The plan was arranged by each school’s Board of Trustees. They devised a joint contract that redefines collaborative coursework and extracurricular activities between both colleges. It consists of six sections that redefine coursework and overall services to accommodate students. Section 1 of the contract states that qualified students with an Associate of Arts or Associate of Science degree from CSCC are “guaranteed admission to The Ohio State University, consistent w/ university policy.”

David Wayne, media relations coordinator for CSCC, clarified that this doesn’t ensure every CSCC student admission to OSU.

He said that first, students must meet all requirements, particularly GPA pertaining to their specific major at CSCC. Only then are they guaranteed admission to OSU. After this admission, they must either initially meet or strive to meet the GPA requirements for their desired major at OSU.

But Wayne said both schools have shared advising services to assist students with class choices between the 80 different majors between both colleges.

“This puts students into a direct pathway to show them exactly which path to take from A to B,” Wayne said.

The student body at CSCC is 30,000, including all branch campuses and online. Wayne said for this reason, he appreciated the harmony between both schools.

“I think students will welcome this opportunity to get on the right track, (to go) directly from Columbus State to OSU,” he said.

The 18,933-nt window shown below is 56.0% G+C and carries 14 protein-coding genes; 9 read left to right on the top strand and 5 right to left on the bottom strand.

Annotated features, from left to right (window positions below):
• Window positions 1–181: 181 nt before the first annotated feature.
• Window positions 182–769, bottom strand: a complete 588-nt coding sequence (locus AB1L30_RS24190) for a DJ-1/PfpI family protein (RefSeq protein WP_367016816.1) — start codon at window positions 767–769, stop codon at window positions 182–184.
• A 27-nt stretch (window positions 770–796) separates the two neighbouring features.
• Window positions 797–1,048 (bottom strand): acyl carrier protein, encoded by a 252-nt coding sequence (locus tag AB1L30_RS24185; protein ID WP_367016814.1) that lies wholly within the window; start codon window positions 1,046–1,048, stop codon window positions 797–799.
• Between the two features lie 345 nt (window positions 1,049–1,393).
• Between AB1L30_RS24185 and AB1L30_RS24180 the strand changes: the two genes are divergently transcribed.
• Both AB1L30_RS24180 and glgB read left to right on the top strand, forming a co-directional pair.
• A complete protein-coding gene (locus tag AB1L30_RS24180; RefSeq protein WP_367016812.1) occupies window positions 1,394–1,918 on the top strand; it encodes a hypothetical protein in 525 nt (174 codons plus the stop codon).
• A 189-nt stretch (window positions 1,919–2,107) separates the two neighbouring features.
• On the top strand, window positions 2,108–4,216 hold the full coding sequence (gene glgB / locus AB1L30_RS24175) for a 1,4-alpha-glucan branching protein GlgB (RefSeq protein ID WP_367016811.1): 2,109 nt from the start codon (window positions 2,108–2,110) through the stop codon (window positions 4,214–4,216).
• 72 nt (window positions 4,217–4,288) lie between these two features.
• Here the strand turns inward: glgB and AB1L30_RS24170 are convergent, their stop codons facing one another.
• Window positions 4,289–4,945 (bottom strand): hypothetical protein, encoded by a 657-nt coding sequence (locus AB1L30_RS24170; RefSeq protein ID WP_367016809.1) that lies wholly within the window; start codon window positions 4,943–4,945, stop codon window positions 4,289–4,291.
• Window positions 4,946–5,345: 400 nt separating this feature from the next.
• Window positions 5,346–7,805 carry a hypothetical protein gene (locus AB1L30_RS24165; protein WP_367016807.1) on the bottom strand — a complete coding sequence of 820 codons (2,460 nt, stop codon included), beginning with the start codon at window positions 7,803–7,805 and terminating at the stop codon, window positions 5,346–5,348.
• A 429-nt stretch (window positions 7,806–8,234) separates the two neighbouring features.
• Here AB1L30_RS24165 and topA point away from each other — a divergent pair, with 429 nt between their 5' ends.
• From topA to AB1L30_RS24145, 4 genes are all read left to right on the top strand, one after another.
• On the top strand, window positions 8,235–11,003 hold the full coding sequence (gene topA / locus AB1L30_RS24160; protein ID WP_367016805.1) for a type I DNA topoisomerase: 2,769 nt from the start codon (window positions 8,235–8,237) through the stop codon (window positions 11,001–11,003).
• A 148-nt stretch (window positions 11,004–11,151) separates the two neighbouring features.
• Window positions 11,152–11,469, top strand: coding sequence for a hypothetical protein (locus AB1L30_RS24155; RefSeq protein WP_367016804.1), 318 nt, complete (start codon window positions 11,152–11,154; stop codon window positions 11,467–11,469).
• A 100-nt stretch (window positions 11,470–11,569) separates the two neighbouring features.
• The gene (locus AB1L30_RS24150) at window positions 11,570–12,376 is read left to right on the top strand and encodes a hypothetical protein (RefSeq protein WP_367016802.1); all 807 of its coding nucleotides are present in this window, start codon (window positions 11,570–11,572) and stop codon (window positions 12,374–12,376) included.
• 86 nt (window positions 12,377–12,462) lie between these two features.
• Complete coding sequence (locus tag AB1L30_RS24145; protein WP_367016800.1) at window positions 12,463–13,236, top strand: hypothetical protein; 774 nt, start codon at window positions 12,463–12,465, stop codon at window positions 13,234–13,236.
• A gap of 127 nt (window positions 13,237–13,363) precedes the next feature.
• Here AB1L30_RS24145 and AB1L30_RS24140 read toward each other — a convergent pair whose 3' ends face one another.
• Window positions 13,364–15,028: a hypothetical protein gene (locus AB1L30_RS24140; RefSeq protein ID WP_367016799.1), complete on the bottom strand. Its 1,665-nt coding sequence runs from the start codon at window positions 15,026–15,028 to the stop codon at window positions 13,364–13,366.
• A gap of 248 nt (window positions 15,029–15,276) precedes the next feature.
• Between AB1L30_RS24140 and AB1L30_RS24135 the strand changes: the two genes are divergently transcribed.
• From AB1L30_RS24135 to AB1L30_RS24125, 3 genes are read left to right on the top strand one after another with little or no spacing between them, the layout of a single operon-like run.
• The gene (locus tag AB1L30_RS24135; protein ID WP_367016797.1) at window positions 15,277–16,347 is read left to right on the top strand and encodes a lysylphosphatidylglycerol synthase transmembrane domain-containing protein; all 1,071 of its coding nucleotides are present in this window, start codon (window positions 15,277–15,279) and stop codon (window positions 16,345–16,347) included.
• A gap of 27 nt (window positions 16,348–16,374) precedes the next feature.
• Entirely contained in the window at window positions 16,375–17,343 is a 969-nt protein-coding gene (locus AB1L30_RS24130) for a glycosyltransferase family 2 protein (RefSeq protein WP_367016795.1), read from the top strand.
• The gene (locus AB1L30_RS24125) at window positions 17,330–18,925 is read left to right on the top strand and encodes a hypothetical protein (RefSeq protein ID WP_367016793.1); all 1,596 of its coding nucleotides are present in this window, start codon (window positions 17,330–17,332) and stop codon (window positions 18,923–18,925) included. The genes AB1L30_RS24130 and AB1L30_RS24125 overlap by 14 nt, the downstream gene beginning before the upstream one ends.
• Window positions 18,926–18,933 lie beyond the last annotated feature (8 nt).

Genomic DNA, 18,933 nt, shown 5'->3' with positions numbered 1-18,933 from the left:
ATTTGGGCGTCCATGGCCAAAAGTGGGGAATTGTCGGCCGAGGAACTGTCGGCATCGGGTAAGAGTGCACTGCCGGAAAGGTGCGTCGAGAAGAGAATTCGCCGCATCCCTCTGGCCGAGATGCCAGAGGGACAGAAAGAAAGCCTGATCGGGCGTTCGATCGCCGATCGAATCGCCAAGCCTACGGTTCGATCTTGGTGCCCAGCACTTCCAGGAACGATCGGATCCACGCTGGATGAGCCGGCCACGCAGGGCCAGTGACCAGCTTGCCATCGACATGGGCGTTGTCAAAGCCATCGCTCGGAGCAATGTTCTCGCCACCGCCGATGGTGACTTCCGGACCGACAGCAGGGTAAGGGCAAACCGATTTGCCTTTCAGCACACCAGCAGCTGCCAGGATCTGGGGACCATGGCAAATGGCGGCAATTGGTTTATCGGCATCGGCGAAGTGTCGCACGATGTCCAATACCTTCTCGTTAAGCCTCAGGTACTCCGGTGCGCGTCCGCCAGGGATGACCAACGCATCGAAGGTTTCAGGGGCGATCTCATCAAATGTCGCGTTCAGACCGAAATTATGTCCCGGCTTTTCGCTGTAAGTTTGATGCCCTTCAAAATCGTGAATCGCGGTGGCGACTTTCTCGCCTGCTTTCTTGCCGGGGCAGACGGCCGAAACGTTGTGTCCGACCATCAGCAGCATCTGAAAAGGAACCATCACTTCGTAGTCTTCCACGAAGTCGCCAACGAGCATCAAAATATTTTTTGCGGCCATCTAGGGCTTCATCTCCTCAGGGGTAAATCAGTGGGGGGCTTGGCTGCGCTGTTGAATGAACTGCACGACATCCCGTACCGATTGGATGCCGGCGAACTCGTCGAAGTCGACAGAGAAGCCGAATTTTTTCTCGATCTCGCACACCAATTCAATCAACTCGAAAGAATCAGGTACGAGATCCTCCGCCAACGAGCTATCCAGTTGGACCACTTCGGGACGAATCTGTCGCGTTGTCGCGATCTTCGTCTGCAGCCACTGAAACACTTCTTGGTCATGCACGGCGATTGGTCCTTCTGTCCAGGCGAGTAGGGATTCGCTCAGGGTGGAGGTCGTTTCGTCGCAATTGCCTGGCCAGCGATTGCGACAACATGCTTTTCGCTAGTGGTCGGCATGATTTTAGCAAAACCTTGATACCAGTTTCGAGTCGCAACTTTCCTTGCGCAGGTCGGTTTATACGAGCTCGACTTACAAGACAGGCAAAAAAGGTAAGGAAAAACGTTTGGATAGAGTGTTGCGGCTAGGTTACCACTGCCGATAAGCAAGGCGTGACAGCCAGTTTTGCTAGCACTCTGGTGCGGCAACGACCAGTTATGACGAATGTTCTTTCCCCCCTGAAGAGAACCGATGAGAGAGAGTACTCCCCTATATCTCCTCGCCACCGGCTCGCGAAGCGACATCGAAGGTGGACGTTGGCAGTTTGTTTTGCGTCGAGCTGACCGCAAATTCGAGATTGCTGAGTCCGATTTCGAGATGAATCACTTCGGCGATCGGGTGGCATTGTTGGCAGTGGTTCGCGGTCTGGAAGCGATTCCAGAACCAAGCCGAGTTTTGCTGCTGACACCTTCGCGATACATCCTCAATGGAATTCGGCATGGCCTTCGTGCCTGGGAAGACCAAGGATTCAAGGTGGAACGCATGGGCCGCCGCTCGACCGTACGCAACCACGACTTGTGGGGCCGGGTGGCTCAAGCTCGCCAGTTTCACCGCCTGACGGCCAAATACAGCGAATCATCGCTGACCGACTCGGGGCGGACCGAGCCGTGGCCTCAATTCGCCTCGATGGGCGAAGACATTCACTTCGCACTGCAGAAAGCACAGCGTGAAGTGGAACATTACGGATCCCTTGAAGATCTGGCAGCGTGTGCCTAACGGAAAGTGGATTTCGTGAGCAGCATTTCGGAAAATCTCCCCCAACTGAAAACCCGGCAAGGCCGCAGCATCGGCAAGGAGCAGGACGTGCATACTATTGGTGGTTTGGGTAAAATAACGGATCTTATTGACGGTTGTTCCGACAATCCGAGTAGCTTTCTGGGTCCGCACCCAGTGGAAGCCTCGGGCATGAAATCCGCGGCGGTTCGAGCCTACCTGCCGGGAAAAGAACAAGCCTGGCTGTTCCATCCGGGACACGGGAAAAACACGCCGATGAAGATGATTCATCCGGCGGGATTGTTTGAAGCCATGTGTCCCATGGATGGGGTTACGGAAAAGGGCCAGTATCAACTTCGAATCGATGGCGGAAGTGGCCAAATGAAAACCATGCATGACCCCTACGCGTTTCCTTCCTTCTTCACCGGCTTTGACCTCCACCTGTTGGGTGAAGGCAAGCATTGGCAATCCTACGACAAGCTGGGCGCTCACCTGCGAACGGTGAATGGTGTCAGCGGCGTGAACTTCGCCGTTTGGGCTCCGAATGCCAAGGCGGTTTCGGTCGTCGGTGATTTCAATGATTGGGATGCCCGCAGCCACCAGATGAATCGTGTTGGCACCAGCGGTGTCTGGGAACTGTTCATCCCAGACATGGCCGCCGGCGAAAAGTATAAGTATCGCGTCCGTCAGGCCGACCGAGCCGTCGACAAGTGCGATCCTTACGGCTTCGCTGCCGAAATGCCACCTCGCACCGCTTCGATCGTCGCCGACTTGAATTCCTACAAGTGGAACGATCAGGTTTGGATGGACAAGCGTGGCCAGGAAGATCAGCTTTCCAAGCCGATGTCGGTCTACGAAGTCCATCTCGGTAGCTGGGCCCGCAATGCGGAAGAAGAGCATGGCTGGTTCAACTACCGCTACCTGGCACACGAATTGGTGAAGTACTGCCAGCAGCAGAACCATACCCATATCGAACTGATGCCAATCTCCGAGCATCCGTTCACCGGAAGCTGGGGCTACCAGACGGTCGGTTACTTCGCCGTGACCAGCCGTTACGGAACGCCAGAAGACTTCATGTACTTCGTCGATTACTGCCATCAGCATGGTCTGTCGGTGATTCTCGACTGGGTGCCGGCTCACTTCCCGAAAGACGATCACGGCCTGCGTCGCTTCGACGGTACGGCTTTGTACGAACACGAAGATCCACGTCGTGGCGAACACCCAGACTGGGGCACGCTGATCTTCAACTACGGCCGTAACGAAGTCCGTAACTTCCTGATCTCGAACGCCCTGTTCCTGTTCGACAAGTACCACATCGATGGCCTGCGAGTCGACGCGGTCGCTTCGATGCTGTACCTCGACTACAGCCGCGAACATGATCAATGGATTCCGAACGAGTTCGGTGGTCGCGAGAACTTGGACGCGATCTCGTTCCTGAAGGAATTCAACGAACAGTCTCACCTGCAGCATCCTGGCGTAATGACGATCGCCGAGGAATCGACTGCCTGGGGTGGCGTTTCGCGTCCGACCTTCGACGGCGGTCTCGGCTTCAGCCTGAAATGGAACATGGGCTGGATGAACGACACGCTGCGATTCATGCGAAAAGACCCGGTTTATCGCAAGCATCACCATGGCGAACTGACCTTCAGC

For some students, this opportunity did not arise in time. Jason Menendez, a fourth-year business marketing major, has taken classes at OSU and CSCC simultaneously since his second year. He said he wished the two colleges would have joined together sooner, as some of his hard work has gone to waste.

“I’ve taken accounting classes that should’ve transferred,” Menendez said. “I still have to get permission and prove that I took them.”

Regardless of the college’s decision, Menendez said he has lost a year’s worth of credit and must begin a fifth year at OSU. He said he has witnessed countless students suffer the same consequences.

But for others, the headache is over. Both Gee and Harrison finalized the Preferred Pathway Program Tuesday during a news conference at the Columbus State Conference Center. Both colleges’ board of trustees must still vote on the agreement to implement it, but it is expected to begin in September.

OSU’s board of trustees are scheduled to meet Thursday and Friday.


Pelotonia gears…

Pelotonia gears up for cancer-benefiting race

By Amy Mittinger

Published: Tuesday, April 6, 2010

Updated: Monday, April 19, 2010

Pelotonia visited the RPAC on Tuesday at 4 p.m. to announce the program’s next race, which will begin on August 20, and to inform participants how large a donation would be required.

The amount of money cyclists are required to raise will increase in relation to the distance they travel. Each biker must raise between $1000 and $2000. Bike riders may choose between six distances to ride in the Columbus area, which are between 20 and 180 miles, and receive donations from volunteers.

The large stairwell leading up to the food court in the RPAC was flooded with interested students, spectators and bikers who were already committed to participating. The event began with OSU cheerleaders leading the audience in a chant of “Go Bucks!”